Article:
SWITZERLAND, DECEMBER 15 – A critical care nurse, Sandra Lindsay on Monday became the first American to get a coronavirus shot since the Pfizer-BioNTech vaccine was authorized by the government three days earlier. “It didn’t feel any different than taking any other vaccine,” Lindsay said afterward, sitting in a blue armchair at Long Island Jewish Medical Center in hard-hit New York.
From a different vantage point, it feels like a turning point. Over the weekend, some governors stood by at hospital loading docks to witness the first vaccine shipments arrive in their states – part of an initial distribution of 2.9 million doses aimed at relieving medical workers and people at long-term care facilities across the country. Millions more doses are slated to follow in the coming weeks.
According to the Washington Post, President Trump overturned a plan to give some of the first shots to White House officials hours after the New York Times first reported the intention on Sunday. The proposal had angered the president’s critics, who noted that Trump and members of his administration have routinely downplayed the pandemic, disregarded social distancing guidelines and been involved in multiple coronavirus outbreaks.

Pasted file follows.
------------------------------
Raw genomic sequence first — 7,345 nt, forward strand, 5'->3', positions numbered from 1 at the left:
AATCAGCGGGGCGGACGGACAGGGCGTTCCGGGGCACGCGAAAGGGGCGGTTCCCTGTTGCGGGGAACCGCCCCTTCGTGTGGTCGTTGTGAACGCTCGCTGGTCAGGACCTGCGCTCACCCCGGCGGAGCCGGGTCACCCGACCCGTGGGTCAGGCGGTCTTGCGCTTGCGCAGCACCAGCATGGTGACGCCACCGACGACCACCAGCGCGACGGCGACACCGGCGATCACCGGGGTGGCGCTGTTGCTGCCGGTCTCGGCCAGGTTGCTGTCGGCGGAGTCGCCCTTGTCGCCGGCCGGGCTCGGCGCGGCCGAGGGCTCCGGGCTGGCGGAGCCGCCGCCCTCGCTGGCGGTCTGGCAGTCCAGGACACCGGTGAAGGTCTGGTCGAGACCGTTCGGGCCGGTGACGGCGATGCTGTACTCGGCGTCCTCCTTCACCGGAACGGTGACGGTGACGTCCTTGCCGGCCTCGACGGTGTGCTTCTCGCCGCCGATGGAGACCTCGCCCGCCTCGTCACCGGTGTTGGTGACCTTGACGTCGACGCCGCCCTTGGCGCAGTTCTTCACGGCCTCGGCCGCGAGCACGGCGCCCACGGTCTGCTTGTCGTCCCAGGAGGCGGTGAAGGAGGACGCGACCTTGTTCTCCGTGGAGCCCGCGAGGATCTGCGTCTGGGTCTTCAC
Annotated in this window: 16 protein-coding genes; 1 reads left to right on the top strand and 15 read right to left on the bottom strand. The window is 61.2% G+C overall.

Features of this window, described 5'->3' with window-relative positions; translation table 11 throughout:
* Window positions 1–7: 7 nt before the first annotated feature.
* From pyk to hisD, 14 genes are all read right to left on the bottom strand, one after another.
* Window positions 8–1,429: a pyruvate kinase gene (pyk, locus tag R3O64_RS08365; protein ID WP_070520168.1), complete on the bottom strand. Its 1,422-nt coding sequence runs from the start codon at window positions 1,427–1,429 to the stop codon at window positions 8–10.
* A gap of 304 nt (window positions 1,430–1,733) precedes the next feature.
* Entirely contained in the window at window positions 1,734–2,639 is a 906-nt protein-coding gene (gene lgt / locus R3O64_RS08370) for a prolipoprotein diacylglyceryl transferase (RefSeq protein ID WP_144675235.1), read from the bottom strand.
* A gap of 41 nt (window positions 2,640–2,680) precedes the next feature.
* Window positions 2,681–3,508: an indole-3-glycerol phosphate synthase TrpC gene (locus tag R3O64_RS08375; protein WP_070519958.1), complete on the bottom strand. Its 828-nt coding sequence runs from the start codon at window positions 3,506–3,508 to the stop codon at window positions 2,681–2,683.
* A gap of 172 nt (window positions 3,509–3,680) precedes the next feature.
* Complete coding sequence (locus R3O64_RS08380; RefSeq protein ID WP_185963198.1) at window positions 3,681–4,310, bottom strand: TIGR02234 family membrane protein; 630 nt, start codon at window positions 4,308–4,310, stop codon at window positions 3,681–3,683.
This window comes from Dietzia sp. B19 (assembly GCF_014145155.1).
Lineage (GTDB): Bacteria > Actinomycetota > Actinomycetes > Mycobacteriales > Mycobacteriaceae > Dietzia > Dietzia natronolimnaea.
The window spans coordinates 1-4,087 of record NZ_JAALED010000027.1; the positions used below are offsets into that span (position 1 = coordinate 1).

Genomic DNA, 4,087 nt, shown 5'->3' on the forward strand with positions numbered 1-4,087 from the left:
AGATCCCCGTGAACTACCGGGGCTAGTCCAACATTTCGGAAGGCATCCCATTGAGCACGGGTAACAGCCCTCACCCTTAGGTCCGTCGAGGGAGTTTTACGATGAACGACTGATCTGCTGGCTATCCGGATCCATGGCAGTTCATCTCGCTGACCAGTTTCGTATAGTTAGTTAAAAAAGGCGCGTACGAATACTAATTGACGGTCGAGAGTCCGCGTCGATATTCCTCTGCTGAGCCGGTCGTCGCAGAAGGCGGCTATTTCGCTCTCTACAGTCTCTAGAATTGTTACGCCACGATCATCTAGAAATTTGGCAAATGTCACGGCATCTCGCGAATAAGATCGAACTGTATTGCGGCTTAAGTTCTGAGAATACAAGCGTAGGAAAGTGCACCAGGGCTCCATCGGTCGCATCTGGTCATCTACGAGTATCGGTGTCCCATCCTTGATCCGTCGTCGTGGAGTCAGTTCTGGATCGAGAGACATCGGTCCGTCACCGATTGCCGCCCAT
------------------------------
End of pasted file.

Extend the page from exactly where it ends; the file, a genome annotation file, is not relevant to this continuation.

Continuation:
The lightning-fast development of the vaccine “happened both because of and despite Trump,” Washington Post wrote in a story about how a famously anti-science president came to rely on the “medical deep state” to deliver the one shining success in his otherwise disastrous pandemic response.
Now that vaccines are arriving in states, local health officials need to persuade people to take them. As many as 70 percent of Americans will need to get shots to achieve herd immunity, including people who distrust vaccines. Philadelphia is considering using block captains to help persuade people to get the shots.
There’s already a push to remind people that side effects are normal after getting jabbed — even a sign that the vaccine is working.